The ZIMBABWE Situation
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Zimbabwe scraps fuel scheme as crisis deepens


Thu 19 Jul 2007, 14:45 GMT

By Cris Chinaka

HARARE (Reuters) - Zimbabwe has scrapped a scheme allowing fuel purchases
with foreign currency, removing one of the few remaining ways for people to
acquire petrol in a country struggling with a crumbling economy.

The facility is also used by foreign diplomats and officials working for
international aid organisations, and the move, along with the government's
hostile reaction to a new offer of U.S. food aid, underlined President
Robert Mugabe's hardline stance.

Zimbabwe has experienced several years of acute fuel shortages as an
economic crisis many blame on Mugabe's government has left the country with
no foreign currency reserves and the highest inflation rate in the world.

Three weeks ago, Mugabe ordered a blitz to slash prices by half after the
cost of some basic foodstuffs rose three-fold within a week, saying
businesses were doing this as part of a Western-sponsored plot to oust his

The price freeze has sparked a wave of panic buying that has emptied
Zimbabwean shops of basic commodities, and critics say the formal economy is
tottering on the brink of total collapse.

In a statement broadcast by state media on Thursday, a committee enforcing
the price cuts said the government had banned foreign currency coupons
allowing people to get scarce fuel from private oil companies or individual

"The Task Force is giving all coupon holders two weeks from today, within
which to acquit their coupons. No new fuel coupon sales should be made
forthwith," it said.

No reasons were given for the move, and both government and private oil
companies were not immediately available for comment. In the past the
government has accused fuel coupon holders of selling fuel on the black
market at highly inflated prices.


Fuel costs about $1 a litre through the foreign currency coupons, but the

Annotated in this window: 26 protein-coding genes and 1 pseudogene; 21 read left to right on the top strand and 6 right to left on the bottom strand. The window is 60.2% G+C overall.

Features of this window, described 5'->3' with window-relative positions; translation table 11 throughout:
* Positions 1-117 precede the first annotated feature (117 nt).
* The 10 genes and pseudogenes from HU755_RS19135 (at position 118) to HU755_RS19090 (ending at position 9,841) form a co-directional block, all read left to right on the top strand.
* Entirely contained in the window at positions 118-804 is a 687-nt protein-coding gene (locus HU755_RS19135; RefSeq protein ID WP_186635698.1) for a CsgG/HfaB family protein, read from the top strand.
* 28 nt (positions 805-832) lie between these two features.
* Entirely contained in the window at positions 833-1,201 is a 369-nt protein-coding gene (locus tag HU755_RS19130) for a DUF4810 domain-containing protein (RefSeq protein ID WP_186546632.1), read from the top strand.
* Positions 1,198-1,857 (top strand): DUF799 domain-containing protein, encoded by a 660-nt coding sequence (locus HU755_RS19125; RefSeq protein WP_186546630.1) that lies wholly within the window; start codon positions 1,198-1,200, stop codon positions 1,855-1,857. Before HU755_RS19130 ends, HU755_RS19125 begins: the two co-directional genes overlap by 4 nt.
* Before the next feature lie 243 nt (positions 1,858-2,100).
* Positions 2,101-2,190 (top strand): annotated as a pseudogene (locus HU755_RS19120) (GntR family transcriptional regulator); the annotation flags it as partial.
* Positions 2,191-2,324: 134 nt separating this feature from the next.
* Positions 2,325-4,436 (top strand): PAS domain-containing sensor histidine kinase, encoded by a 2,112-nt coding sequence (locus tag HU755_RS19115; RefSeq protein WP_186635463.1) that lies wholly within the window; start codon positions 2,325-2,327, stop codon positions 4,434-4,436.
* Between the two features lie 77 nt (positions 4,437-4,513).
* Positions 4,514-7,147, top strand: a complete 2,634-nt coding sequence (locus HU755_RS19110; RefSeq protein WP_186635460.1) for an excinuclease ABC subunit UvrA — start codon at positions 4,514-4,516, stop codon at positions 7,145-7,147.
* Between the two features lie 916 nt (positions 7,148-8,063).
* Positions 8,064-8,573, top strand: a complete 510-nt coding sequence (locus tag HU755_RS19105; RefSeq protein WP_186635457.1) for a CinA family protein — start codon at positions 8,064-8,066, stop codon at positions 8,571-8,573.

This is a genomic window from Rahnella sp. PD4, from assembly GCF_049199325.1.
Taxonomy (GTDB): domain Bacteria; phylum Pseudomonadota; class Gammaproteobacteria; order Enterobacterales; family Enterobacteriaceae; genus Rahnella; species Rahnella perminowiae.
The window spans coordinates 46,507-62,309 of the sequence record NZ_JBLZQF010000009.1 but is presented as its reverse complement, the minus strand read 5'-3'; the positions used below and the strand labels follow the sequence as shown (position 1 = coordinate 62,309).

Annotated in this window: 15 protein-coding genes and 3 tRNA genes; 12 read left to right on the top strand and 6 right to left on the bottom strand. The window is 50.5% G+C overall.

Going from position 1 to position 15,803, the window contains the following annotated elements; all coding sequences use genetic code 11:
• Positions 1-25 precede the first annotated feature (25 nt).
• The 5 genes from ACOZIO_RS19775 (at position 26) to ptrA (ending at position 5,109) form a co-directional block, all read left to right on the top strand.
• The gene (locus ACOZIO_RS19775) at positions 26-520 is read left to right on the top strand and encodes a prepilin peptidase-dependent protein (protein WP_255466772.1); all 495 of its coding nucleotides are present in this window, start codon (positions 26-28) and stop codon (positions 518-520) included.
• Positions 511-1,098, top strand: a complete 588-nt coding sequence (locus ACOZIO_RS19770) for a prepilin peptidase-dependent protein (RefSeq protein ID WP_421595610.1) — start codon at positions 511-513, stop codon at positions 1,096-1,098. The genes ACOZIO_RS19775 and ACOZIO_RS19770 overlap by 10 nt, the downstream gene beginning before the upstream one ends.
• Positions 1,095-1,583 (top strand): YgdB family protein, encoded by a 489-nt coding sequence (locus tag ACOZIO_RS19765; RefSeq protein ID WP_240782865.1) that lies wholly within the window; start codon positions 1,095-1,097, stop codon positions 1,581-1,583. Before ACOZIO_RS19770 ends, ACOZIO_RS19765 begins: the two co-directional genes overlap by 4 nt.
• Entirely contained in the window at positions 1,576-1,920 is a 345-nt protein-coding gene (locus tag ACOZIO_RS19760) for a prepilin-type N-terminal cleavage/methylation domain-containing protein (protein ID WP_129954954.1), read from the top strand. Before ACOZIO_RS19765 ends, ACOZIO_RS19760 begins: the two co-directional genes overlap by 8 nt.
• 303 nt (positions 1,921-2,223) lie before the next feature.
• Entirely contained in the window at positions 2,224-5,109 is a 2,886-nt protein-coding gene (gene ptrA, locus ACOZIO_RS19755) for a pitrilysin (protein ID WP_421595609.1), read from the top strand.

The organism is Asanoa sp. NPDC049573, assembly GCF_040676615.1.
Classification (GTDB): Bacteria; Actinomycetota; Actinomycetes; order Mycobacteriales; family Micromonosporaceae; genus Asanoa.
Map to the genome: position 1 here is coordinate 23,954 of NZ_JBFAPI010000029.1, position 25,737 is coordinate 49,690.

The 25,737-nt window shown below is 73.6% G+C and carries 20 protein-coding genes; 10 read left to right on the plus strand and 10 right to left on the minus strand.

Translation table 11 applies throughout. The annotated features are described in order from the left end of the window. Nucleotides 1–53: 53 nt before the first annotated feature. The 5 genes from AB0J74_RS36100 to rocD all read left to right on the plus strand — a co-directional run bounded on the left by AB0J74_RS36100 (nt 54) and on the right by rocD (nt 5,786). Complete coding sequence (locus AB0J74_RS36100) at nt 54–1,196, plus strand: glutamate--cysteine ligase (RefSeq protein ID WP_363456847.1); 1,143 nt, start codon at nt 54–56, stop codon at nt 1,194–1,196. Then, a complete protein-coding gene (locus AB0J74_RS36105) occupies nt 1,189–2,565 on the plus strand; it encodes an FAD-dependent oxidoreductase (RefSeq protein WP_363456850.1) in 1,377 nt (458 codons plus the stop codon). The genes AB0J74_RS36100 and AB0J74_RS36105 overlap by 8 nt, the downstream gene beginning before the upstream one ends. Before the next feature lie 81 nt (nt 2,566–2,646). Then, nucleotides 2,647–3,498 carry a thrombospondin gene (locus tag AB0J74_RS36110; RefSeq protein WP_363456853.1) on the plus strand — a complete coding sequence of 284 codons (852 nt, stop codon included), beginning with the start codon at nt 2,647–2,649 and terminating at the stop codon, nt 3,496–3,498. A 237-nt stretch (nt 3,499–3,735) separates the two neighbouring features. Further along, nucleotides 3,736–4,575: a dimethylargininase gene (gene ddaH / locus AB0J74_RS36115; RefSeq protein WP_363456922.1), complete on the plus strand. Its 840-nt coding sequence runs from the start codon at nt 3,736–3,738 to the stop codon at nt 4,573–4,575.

equivalent of about $4.50 on a black market thriving on lack of consistent
fuel supplies in the economy.

Zimbabwe's chronic fuel shortages have at times spurred public transport
operators to pull vehicles off the road, forcing thousands of urban
commuters to walk to work.

Mugabe, who has been isolated by the West over his policies, has also failed
to secure concrete fuel supply deals from "friendly" countries such as Libya
and Equatorial Guinea.

The veteran leader, in power since independence from Britain in 1980 and
seeking victory in elections due in March next year, rejects criticism he
has run down a once-vibrant economy.

He says Zimbabwe has been sabotaged by opponents of his seizures of
white-owned commercial farms for landless blacks and charges that opposition
figures have been trying to overthrow his ZANU-PF government for years.

On Thursday Zimbabwe's main labour movement said its Secretary-General
Wellington Chibebe had been summoned by the police for questioning over a
public statement he made on Labour Day suggesting he wanted to see a "regime
change". Chibebe and police officials were not available for further

On Thursday, state media also reported that Mugabe's Information Minister
Sikhanyiso Ndlovu had branded Washington's offer of 47,400 tonnes of food
aid to Zimbabwe "reparations" for what Harare sees as American sins towards
the country.

"That they are giving us food to last until the next harvest is just a
gimmick to support the opposition as far as we are concerned," Ndlovu said.
"This is a measure to soothe themselves of their guilt."

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Fuel coupons banned as war on business community intensifies

By Lance Guma
19 July 2007

Zimbabweans in the diaspora who had been sending money, fuel and groceries
home, woke up to a new reality Thursday when government announced a ban on
the sale of fuel coupons. Up until now the coupons allowed Zimbabwean exiles
to send fuel to their loved ones, while helping to beat perennial fuel
shortages. The new directive adds to the ban on the importation of groceries